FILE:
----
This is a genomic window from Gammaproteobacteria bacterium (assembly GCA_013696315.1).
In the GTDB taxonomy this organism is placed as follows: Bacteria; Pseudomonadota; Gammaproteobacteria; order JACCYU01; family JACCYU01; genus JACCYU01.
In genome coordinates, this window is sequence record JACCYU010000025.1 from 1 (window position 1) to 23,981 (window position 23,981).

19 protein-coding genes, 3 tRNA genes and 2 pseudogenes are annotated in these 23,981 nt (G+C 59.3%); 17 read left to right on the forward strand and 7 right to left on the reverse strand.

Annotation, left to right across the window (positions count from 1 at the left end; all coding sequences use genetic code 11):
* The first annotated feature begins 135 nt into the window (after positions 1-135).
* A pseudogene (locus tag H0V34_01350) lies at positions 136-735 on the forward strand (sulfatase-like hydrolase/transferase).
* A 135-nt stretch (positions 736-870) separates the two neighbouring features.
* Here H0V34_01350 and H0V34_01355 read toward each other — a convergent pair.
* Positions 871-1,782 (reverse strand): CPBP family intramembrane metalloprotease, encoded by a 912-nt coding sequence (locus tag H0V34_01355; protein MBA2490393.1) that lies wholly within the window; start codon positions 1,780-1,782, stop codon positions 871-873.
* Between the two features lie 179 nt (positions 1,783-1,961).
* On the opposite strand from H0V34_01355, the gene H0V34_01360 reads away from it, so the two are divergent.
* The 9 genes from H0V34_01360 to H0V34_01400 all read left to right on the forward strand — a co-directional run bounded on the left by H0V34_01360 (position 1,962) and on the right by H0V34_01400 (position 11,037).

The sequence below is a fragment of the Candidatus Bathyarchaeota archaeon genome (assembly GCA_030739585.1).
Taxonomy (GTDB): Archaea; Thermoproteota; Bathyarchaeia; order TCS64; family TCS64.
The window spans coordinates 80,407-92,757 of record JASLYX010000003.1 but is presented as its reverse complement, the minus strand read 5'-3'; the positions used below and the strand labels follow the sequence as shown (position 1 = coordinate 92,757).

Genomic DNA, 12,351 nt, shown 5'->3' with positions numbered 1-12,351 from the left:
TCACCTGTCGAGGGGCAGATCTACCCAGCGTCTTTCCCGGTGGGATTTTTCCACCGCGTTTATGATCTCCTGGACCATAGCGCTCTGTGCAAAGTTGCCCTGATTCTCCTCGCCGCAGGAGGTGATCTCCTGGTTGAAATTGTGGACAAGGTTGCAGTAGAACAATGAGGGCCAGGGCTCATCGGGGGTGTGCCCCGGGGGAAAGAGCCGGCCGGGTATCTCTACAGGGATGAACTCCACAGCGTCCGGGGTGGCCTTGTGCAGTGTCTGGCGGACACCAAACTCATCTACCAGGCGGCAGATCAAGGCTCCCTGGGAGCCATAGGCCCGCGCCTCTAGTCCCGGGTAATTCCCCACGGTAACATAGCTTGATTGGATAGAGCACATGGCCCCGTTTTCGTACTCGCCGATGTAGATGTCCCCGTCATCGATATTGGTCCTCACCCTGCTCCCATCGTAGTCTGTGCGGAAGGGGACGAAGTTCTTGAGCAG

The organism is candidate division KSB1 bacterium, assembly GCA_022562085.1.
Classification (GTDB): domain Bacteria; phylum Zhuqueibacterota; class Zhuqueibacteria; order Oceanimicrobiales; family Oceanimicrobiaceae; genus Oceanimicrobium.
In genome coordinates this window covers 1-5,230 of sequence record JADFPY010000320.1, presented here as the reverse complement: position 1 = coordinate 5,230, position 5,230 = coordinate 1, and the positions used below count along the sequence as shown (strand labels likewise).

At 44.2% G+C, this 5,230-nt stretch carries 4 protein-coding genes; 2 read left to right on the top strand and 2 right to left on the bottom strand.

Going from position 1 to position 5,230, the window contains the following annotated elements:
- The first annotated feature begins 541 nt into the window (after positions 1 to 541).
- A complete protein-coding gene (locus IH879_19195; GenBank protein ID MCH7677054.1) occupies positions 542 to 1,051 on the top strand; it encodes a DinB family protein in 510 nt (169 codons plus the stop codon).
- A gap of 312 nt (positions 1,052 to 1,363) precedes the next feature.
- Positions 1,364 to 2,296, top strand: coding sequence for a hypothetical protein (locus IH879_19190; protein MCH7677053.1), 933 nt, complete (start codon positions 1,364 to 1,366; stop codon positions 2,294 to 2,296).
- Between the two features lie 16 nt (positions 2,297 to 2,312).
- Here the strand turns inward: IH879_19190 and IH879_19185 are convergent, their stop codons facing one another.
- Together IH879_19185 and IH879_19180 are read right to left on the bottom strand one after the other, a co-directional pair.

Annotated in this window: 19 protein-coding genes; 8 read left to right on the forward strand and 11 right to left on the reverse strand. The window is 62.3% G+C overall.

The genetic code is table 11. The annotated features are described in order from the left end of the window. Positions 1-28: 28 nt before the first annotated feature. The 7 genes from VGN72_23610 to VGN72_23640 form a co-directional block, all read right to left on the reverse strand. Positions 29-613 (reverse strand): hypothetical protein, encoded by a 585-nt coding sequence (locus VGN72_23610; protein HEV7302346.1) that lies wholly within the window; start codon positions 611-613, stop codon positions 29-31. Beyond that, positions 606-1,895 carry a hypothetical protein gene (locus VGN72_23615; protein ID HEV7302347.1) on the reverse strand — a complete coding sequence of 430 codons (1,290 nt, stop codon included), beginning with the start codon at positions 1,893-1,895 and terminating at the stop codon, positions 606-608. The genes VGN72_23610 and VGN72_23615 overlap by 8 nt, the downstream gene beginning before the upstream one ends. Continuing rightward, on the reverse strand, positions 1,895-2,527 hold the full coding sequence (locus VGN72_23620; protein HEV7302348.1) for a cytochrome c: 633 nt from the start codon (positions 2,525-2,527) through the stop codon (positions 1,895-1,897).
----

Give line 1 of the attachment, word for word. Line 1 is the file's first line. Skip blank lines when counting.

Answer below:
This is a genomic window from Gammaproteobacteria bacterium (assembly GCA_013696315.1).